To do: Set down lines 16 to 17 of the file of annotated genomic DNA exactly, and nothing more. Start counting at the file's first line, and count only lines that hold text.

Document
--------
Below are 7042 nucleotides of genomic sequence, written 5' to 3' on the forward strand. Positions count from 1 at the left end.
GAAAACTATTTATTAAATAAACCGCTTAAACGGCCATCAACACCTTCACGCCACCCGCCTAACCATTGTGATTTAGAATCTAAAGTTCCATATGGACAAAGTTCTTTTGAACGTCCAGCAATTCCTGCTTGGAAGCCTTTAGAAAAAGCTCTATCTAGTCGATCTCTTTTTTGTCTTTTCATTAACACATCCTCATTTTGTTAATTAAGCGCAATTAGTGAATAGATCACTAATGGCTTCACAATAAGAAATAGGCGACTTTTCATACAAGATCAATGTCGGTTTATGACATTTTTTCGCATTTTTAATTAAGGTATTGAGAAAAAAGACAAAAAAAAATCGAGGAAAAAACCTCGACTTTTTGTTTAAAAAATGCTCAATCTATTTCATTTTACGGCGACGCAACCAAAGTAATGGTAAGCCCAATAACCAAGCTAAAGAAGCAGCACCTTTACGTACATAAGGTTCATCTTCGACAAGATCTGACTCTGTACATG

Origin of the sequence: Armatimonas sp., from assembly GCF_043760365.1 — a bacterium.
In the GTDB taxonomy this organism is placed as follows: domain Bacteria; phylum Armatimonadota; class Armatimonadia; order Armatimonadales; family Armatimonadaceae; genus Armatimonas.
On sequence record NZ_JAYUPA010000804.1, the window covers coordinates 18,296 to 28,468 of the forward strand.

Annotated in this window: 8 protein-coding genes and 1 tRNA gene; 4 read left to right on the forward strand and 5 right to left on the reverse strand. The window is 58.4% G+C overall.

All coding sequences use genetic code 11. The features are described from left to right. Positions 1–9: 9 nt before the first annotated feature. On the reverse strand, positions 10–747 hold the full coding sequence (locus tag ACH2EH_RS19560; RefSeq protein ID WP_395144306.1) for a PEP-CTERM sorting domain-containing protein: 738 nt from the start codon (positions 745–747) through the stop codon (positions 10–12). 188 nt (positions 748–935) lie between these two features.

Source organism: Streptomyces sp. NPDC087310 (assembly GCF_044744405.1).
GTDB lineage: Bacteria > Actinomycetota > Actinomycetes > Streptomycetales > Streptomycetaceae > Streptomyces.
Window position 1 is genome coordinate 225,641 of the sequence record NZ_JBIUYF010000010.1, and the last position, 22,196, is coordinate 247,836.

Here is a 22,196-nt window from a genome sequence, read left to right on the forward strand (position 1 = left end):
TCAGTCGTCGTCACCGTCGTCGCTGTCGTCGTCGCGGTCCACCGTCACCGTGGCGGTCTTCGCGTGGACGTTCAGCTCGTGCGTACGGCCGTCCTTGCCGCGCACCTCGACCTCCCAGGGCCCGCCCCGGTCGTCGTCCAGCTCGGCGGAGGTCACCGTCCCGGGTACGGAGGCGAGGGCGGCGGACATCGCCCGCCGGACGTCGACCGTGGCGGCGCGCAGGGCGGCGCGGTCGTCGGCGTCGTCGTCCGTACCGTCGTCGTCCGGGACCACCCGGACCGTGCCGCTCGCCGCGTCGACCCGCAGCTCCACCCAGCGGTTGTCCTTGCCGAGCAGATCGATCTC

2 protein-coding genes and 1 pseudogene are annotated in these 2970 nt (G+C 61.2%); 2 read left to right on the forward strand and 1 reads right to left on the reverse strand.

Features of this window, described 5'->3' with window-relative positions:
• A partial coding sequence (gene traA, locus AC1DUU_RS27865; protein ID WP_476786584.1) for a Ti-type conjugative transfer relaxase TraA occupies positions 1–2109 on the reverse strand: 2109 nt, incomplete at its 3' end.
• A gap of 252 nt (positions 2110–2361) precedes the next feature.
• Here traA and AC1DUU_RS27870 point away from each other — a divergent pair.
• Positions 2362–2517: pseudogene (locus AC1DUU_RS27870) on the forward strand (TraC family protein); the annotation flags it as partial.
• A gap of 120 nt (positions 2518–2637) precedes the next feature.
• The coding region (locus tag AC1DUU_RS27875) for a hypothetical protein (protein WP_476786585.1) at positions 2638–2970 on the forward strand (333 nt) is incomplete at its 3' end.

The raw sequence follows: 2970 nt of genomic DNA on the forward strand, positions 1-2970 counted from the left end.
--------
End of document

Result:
• A gap of 252 nt (positions 2110–2361) precedes the next feature.
• Here traA and AC1DUU_RS27870 point away from each other — a divergent pair.